Volunteers in the Confederate Army
from Marion County, SC


REGIMENTAL UNIT HISTORIES
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Compiled by Victoria Proctor, ©1996-2014

Company E, Gregg's First Regiment

The South Carolina Convention in December 1860 authorized Col. Maxcy Gregg to raise a regiment of volunteers for six months. Volunteers from Marion District, under Captain Stanley, were dispatched to the islands near Charleston, where they remained until after the fall of Fort Sumter. Commanded by General Maxcy GREGG, until his death in December 1862, this regiment was known as the 1st South Carolina Volunteers (a six-months regiment).

Colonel Maxcy GREGGBrig. General Maxcy GREGG (August 1, 1814 - December 15, 1862)
born in 1814 in Columbia, S.C., educated at South Carolina College in Columbia. After passing the bar, Gregg practiced law with his father in Columbia for many years except for the short time he served in the Mexican War.

Commissioned brigadier general on December 14, 1861, Gregg led the brigade of Gen. Ambrose P. Hill's Light Division in the Battle of Gaines' Mill on June 27, 1862. The advance of his five regiments was, according to Hill, "the handsomest charge in line I have seen during the War." But the Yankees were well positioned and over the course of the Seven Days' campaign, Gregg's regiments suffered 939 casualties.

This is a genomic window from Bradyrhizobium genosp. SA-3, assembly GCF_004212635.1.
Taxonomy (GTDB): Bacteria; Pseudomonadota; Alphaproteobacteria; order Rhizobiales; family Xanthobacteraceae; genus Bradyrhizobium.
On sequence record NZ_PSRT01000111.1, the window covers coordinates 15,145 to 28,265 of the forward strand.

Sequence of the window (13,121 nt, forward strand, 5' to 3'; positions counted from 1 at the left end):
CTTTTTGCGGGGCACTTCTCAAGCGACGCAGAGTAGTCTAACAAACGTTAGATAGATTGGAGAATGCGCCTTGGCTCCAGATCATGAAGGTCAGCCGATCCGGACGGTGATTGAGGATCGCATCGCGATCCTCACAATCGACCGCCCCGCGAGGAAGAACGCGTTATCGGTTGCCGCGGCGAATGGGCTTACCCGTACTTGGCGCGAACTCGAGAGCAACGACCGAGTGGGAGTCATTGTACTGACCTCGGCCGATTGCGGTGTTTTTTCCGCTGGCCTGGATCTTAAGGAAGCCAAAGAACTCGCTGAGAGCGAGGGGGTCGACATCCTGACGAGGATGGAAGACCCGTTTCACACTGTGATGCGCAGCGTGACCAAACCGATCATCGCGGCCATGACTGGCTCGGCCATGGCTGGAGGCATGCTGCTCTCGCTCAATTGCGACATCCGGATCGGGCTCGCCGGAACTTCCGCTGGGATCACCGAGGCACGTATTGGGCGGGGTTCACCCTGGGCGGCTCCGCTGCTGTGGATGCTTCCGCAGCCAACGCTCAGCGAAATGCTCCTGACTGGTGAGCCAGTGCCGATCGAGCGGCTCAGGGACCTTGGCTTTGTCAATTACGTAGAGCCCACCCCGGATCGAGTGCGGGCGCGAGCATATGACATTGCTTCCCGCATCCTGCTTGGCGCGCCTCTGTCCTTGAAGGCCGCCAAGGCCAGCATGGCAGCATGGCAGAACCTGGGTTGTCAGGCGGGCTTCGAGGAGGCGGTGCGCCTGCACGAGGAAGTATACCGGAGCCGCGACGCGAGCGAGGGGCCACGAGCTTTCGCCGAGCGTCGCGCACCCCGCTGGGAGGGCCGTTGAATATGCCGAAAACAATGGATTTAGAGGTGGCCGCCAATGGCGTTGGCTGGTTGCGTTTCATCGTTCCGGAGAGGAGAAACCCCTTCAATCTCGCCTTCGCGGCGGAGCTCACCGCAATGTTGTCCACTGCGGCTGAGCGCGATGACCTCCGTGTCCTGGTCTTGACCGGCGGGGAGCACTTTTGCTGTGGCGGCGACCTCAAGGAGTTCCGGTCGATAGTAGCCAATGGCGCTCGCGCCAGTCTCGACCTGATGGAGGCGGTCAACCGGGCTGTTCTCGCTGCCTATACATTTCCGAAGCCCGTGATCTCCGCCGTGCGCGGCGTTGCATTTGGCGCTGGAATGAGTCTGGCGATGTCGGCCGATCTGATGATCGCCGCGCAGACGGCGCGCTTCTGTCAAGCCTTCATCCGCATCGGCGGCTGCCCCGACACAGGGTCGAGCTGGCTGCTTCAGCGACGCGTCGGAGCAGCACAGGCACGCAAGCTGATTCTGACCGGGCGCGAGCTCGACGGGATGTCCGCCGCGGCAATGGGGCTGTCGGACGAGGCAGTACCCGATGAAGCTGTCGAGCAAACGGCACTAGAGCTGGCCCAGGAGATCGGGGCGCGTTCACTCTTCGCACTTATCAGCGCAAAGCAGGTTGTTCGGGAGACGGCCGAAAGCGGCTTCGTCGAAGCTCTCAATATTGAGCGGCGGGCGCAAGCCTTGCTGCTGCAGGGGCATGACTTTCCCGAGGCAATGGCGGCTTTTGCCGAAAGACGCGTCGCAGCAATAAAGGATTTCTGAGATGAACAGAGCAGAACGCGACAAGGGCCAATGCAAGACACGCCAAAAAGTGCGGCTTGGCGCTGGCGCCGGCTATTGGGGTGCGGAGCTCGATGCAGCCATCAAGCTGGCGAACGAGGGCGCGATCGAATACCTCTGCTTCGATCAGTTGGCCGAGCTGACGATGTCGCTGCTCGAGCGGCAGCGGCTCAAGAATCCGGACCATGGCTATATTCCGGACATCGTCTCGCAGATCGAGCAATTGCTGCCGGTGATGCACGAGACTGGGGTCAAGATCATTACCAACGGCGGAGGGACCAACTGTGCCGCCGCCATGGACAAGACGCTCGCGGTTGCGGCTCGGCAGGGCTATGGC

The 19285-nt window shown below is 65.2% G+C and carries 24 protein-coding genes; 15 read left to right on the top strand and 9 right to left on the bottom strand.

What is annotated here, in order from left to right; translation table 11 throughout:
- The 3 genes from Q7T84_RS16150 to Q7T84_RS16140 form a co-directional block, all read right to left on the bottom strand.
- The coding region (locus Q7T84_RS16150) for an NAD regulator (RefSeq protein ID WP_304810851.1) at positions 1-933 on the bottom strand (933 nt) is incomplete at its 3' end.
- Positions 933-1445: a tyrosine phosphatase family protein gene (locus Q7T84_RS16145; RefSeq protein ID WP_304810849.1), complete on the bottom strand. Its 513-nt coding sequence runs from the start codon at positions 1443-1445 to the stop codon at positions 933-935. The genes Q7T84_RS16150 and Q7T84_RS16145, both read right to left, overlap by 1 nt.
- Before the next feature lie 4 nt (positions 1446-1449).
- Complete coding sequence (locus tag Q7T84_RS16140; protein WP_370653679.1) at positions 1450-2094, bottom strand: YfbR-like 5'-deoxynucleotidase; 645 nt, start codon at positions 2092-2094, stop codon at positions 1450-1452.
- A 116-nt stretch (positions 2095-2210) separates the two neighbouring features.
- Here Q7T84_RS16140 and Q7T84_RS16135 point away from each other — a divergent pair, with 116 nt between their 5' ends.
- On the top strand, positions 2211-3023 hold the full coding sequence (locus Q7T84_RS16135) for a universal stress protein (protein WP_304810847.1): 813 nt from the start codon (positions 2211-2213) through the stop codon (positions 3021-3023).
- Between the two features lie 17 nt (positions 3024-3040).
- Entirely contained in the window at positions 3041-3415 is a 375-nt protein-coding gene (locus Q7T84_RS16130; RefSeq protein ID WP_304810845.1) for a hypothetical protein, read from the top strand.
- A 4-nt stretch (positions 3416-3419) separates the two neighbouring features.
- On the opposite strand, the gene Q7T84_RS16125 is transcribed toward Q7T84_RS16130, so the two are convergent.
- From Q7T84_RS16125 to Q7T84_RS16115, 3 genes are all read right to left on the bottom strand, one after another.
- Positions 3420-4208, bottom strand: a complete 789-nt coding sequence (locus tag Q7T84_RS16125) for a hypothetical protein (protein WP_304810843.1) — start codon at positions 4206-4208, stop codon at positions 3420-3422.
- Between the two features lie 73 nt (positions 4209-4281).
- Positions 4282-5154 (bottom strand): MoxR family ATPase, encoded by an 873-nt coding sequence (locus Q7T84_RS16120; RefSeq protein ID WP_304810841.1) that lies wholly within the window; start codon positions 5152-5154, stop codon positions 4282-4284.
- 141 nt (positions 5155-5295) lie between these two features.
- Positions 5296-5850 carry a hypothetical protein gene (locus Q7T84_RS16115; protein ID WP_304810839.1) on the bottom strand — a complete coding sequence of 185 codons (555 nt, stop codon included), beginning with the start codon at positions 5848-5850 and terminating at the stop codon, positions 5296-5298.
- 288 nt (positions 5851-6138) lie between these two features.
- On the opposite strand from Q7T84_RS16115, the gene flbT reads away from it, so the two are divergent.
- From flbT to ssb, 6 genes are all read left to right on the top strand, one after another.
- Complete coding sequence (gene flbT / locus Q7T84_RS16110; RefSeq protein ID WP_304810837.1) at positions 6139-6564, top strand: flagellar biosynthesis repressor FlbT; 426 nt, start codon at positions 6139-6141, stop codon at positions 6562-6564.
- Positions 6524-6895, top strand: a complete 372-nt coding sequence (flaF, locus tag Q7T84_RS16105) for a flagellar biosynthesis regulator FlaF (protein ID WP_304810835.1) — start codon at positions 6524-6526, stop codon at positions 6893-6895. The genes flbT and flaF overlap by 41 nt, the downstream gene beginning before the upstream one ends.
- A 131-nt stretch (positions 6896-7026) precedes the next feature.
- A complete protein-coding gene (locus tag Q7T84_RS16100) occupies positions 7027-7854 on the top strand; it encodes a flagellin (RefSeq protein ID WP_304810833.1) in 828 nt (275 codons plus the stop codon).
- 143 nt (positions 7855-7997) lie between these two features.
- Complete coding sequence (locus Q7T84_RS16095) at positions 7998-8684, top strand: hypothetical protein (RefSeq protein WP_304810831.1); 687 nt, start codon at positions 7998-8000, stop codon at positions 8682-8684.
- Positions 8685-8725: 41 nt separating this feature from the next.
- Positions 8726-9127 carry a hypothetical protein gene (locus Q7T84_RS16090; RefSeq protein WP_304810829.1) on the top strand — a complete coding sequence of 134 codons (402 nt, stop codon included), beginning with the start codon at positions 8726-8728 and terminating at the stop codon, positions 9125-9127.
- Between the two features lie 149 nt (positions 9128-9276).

Gregg's military and leadership abilities were admired by many. "A regiment or brigade in his hands was a machine, where all parts worked together in thorough efficiency and smoothest harmony." At Second Manassas on August 29, 1862, Gregg and his men repulsed six assaults. The tenacious leader sent a message during the Union attack: "Tell Gen. Hill that my ammunition is exhausted, but that I will hold my position with bayonet!" That day resulted in 613 casualties among Gregg's troops. Two days later at Ox Hill, the Light Division drove back the Union soldiers in a driving rain.

While held in a reserve position at Fredericksburg, aka Marye’s Heights, on December 13, 1862 Gregg's men were surprised by Gen. George B. Meade's Union troops as they charged through a disastrous gap in the Confederate line. General Gregg was shot in the spine and suffered for two days before he died.


Back to Marion County Regiments and Units
Marion County - War Between the States
Marion County Genealogy and History

These CSA pages online since December 11, 1996.

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